My father’s only words when receiving his sentence was ‘I hope you are all fucking happy now’.  I have no doubt, he believed we were the ones that caused him great pain while he remained oblivious to the pain he had brought into our lives. 

The closest my father ever came to an apology was on one of his early court appearances. My sisters, brothers and my mother were all huddled in a circle standing in the hallway of the packed courthouse.  My father appeared behind Paula and attempted to push past her to get to my mother. Paula was not moving. He was furious with the veins standing out on his neck. He had no choice but to continue with the speech he had prepared from the outskirts of the group.  He spit his words out. He was so angry that he could no longer intimidate us to move and let him speak to my mother.

He began to mutter some form of apology to my mother. She was not interested in anything he had to say and simply ignored him.  He was furious at our lack of obedience and Paula’s continued obstruction really bothered him.  The audacity of him attempting to act like the leader he believed he was, while spurting out an insincere apology and expecting that to change everything.  The Guards noticed him and walked towards us to remove him, so he had to reluctantly walk off, still enraged, believing we were the problem.

I find it interesting that regardless of what case is taking place in the media, but particularly when it’s a big case, memories of our own experience get triggered. I feel a great sense of pride in the courageous women involved in all sexual abuse cases and hope these women know how amazing they are and what a great service they are doing for the millions of victims out there.


Recently I watched an American TV series called ‘The Morning Show’, produced by and starring Jennifer Aniston (Alex) and Reese Witherspoon (Bradley). This show, although fictional, provided some insight into the world of rich and powerful men like Harvey Weinstein.

The programme is based on a news and talk morning television show that is thrown into chaos when Alex’s (Jennifer) on-air partner of 15 years, Mitch Kessler (played by Steve Carell) is fired for allegations of sexual misconduct.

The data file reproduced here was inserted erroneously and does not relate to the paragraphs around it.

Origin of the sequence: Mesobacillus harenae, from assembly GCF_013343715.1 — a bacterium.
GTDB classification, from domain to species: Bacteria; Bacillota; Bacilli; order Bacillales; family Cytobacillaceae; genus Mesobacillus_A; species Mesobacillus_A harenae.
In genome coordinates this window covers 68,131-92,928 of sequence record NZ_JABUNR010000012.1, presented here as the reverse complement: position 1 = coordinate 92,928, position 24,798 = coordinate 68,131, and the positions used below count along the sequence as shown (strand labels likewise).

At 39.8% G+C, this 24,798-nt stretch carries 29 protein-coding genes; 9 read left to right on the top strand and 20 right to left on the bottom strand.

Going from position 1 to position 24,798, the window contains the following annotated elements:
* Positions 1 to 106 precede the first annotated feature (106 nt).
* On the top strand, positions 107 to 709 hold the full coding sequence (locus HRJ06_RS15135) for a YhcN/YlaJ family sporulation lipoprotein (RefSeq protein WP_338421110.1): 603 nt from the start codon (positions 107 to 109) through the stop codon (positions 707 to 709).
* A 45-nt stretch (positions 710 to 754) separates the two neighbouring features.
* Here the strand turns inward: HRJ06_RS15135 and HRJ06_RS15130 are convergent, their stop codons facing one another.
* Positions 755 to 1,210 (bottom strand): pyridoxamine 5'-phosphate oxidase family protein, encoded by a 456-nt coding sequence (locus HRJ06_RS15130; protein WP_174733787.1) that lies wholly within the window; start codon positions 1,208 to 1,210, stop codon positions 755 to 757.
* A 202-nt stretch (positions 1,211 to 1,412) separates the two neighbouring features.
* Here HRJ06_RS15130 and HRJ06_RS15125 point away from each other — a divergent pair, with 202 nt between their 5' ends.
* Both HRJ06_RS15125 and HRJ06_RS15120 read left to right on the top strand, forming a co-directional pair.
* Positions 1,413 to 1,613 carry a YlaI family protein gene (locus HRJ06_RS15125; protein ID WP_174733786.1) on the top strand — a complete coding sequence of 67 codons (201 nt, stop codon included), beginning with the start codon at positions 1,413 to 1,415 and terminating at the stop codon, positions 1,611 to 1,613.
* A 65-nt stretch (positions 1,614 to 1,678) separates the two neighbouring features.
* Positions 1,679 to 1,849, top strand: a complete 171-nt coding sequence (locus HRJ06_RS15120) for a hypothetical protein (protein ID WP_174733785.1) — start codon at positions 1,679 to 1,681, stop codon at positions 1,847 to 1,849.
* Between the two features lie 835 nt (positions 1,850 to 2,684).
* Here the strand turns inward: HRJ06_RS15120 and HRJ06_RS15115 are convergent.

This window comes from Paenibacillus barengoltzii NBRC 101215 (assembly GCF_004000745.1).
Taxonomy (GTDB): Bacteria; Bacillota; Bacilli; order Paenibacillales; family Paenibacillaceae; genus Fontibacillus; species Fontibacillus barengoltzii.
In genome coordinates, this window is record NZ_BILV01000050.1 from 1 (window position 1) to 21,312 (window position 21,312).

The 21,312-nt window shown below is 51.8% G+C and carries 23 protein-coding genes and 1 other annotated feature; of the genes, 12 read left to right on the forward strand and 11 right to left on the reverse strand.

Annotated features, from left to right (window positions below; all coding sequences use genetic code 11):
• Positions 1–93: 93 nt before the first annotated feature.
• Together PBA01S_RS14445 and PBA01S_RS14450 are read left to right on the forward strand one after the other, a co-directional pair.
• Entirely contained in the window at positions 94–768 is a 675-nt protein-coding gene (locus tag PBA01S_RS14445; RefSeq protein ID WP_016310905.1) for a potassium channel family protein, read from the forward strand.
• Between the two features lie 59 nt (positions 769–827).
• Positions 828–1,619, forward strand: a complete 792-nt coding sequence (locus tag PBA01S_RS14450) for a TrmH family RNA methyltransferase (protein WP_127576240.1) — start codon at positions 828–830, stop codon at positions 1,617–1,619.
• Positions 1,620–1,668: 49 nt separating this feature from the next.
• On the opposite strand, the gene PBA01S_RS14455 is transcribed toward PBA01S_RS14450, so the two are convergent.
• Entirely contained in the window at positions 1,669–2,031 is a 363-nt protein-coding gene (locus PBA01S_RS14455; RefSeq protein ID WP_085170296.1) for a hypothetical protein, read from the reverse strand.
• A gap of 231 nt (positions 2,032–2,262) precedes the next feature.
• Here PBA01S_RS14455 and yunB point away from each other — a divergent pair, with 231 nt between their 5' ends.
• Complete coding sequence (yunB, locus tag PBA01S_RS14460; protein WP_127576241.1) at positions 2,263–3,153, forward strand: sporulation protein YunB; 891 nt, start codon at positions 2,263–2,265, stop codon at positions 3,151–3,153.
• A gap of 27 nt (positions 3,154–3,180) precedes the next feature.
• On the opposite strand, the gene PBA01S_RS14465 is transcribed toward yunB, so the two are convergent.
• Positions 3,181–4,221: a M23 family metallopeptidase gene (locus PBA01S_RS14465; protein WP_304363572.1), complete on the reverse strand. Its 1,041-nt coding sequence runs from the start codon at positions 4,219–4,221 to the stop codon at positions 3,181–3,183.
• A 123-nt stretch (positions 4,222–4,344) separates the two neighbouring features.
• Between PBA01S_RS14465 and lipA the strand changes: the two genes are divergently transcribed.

Mitch is loved by the audience and appears to be admired by all the production team. He presents as charming, funny and charismatic. However, as the plot unravels it becomes clear that Mitch has used his position and influence to make or break careers of ambitious females within his industry, not unlike what Weinstein did.  

What is very interesting throughout the series is seeing the struggle all the characters within the show had with understanding Mitches behaviour, how they had played a role in maintaining his belief that he was entitled to do what he was doing and there was nothing wrong with it. It explores how those around him, especially the heads of the network colluded in allowing him to basically get away with sexual abuse for years as all they focused on was the ratings.

Mitches own struggle with accepting that his behaviour had serious consequences for the women he abused was demonstrated so well.  Even the female colleagues and specifically Alex his co-anchor and friend really didn’t want to see that they had turned a blind eye to what he did accepting that it was just his way and in fact the way of the world of business.

This programme will challenge you to see how easy it is to work in or live in a toxic culture. A culture that allows those with all the power to do what they want to whom they want. It demonstrates how we all can turn a blind eye to injustice as to speak out would mean the chance of losing careers, friends or family members.  But more importantly it shows how powerful men like Harvey Weinstein and Jimmy Savile can and did get away with abuse even when it’s in plain sight, they are aware that if you turn away once you are unlikely to every speak out.